How Education Can Transform Poverty in Honduras

Father Álvaro Shares His Mission with Iona University Students


Father Álvaro Shares His Mission with Iona University Students

Left to right, Sean P. D'Alfonso, Ed.D., Fr. Álvaro Ramos, Fr. Gerard Mulvey, OFM Cap. and Annika Ziels ’24

New Rochelle, N.Y. (November 2023) – Iona University’s 2023 Cornelia Lecturer, Fr. Álvaro Ramos, recently met with hundreds of students to discuss his mission to leverage the power of education to transform lives and end poverty in Honduras.

The Central American nation is the second poorest country in the Americas with almost 3 million children who cannot finish their studies due to lack of resources and motivation.

“I prefer to see this not as a major problem, but as a great opportunity to create wealth for society. Every child, if properly cared for, can be a source of talent for the world. It is the lack of opportunities that differentiates us,” said Fr. Álvaro, who in 2019 received the King of Spain Human Rights Award for a mission in Honduras.
Father Álvaro is a former a private equity executive from Spain, with an MBA from the University of North Carolina and experience in the investment banking arm of Bank of America. After visiting Honduras, he quit his job and became a priest.

His visit to Iona in New Rochelle attracted the attention of The Wall Street Journal, who reported on his mission and attended the lecture. During the presentation, Álvaro explained a misconception about poverty.

“The poor cannot expect their government or the international community to change their condition. Instead, the community must take the lead,” he said.
Father Álvaro works with ACOES, a nonprofit organization that empowers Hondurans to eradicate extreme poverty through education.

In Honduras, ACOES is managed by high school and college students from poor backgrounds sponsored by the organization. Today, these young people have grown into a group of 1,000 people across 11 regions Honduras helping 11,500 students and 5,000 elderly and single mothers.

Helping the poor changed Father Álvaro's life and others can follow his path. Anyone interested in learning more about Father Álvaro's mission can contact him at Á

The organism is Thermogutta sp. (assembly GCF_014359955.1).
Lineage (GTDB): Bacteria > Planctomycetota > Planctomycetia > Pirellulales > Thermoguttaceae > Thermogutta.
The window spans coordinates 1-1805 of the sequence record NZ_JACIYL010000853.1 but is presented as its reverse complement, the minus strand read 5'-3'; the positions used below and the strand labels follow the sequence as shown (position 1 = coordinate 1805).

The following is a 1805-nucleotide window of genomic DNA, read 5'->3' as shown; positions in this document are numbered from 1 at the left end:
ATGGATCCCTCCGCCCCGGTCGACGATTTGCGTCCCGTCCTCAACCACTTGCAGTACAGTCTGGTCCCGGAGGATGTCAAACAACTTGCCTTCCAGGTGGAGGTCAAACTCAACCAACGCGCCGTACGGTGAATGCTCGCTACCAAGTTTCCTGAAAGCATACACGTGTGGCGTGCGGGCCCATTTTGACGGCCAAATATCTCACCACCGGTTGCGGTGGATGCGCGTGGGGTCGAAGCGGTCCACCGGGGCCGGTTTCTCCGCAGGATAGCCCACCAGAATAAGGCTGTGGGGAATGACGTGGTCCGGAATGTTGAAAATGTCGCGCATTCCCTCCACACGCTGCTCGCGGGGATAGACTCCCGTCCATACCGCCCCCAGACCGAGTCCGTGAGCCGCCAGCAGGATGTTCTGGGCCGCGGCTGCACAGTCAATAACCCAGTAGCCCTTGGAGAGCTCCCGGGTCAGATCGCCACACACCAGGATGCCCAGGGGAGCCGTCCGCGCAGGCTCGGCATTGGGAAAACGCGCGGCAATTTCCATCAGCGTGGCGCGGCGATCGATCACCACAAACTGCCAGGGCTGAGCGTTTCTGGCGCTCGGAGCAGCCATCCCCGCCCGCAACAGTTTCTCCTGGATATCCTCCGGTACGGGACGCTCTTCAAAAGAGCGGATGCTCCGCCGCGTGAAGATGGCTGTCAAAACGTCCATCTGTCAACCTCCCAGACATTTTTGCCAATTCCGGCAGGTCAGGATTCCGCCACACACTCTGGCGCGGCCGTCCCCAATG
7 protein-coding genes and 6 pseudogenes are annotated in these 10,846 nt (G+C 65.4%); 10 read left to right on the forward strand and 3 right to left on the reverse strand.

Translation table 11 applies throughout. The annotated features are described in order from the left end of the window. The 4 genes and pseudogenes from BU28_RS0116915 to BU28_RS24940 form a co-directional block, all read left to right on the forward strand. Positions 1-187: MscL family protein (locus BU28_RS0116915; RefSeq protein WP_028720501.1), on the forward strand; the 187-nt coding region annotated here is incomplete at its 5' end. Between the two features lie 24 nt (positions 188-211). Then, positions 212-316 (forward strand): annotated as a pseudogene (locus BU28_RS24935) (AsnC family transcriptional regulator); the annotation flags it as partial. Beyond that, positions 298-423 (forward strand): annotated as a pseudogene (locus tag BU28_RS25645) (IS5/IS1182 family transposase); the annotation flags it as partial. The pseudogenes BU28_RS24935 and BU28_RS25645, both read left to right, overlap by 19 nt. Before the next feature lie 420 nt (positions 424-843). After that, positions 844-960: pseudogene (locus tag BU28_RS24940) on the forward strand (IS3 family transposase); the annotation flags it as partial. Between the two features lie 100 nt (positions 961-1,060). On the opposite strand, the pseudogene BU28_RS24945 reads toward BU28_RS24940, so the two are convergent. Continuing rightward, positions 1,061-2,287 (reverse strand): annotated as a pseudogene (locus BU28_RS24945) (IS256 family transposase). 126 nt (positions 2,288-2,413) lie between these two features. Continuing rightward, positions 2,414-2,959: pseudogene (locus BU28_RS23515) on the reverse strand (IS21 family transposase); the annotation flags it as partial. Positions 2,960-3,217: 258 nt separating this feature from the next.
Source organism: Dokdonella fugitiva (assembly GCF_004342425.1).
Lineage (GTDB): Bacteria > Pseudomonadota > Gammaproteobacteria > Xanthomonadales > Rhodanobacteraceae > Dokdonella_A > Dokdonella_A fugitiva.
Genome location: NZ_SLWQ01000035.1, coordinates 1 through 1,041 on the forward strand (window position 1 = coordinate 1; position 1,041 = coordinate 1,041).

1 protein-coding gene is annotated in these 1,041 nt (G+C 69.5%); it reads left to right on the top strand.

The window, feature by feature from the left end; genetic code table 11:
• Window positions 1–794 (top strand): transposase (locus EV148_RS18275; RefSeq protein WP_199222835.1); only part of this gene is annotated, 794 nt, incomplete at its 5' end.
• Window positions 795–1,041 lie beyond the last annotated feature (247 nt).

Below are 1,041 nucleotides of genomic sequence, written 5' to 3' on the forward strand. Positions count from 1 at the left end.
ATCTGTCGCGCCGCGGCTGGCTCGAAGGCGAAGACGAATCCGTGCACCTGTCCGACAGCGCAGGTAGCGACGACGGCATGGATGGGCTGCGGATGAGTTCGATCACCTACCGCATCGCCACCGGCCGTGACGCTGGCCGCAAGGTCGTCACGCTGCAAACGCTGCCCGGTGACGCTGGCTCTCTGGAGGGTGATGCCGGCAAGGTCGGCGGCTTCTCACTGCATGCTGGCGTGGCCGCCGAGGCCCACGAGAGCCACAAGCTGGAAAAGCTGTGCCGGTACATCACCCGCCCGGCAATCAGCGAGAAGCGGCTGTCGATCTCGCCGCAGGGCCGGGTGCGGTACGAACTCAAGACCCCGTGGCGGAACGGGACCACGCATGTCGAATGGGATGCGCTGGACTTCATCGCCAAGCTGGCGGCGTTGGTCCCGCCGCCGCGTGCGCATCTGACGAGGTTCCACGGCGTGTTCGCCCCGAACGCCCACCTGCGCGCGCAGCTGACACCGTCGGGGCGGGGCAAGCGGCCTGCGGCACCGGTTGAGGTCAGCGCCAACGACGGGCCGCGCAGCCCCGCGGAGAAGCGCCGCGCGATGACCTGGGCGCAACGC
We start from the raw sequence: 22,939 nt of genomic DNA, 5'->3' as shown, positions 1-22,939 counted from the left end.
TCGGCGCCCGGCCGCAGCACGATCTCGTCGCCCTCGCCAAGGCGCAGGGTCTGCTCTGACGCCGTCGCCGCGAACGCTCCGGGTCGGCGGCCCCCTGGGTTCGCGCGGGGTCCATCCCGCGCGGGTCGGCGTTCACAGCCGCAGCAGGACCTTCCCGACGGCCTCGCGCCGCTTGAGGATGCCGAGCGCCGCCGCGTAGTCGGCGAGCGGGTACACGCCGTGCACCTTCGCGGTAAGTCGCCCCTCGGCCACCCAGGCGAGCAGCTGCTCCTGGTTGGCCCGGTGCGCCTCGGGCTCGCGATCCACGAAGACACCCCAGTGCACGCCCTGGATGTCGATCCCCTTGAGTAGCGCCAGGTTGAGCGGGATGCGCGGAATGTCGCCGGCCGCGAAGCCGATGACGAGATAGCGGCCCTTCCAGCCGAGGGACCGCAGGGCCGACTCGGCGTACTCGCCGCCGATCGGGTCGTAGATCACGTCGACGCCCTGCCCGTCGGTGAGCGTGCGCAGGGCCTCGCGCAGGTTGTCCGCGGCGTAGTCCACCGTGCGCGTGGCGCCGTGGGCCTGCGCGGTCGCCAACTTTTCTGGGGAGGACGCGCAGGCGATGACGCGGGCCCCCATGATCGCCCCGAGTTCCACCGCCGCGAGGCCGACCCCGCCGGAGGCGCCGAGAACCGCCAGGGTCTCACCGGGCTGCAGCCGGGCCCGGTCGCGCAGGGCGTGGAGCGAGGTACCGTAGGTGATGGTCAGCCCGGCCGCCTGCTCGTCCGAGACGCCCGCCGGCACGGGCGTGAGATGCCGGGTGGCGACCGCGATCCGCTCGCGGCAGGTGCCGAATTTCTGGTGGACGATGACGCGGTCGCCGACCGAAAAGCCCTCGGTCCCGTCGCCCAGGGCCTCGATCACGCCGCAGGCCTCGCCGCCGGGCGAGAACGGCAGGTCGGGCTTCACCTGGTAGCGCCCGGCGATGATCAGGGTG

Sean P. D'Alfonso, Ed.D., director of Iona’s Office of Mission and Ministry, organized the visit as part of Iona’s annual celebration of the life of its first President, Br. William Barnabas Cornelia.

Iona celebrates Br. Cornelia as it commits itself to being a caring academic community, inspired by the legacy of St. Columba, Blessed Edmund Rice and the Christian Brothers, who championed the liberating power of education.

“Both St. Columba and Edmund Rice were men who gave up lives of comfort and affluence to more closely live out their faith with a purpose of promoting education,” D’Alfonso said. “Father Álvaro is a wonderful representation of someone who embodies such a legacy, and whose work inspires us to do more.”

Founded in 1940, Iona University is a master's-granting private, Catholic, coeducational institution of learning in the tradition of the Edmund Rice Christian Brothers. Iona's 45-acre New Rochelle campus and 28-acre Bronxville campus are just 20 miles north of Midtown Manhattan. With a total enrollment of nearly 4,000 students and an alumni base of more than 50,000 around the world, Iona is a diverse community of learners and scholars dedicated to academic excellence and the values of justice, peace and service. Iona is highly accredited, offering undergraduate degrees in liberal arts, science and business administration, as well as Master of Arts, Master of Science and Master of Business Administration degrees and numerous advanced certificate programs. Iona students enjoy small class sizes, engaged professors and a wide array of academic programs across the School of Arts & Science; LaPenta School of Business; NewYork-Presbyterian Iona School of Health Sciences; and Hynes Institute for Entrepreneurship & Innovation. Iona is widely recognized in prestigious rankings, including The Princeton Review’s 2024 national list of “The Best 389 Colleges” and The Wall Street Journal/College Pulse’s “2024 Best Colleges in America,” which ranked Iona at #66 in the nation overall and #8 in the nation among Catholic schools. Iona’s LaPenta School of Business is also accredited by AACSB International, a recognition awarded to just six percent of business schools worldwide. In addition, The Princeton Review recognized Iona’s on-campus MBA program as a “Best Business School for 2023.” Iona also offers a fully online MBA program for even greater flexibility. In July 2021, Iona announced the establishment of the NewYork-Presbyterian Iona School of Health Sciences, which is now principally located on Iona’s Bronxville campus in collaboration with NewYork-Presbyterian. Connecting to its Irish heritage, the University also recently announced it is expanding abroad with a new campus in County Mayo, Ireland. A school on the rise, Iona officially changed its status from College to University on July 1, 2022, reflecting the growth of its academic programs and the prestige of an Iona education.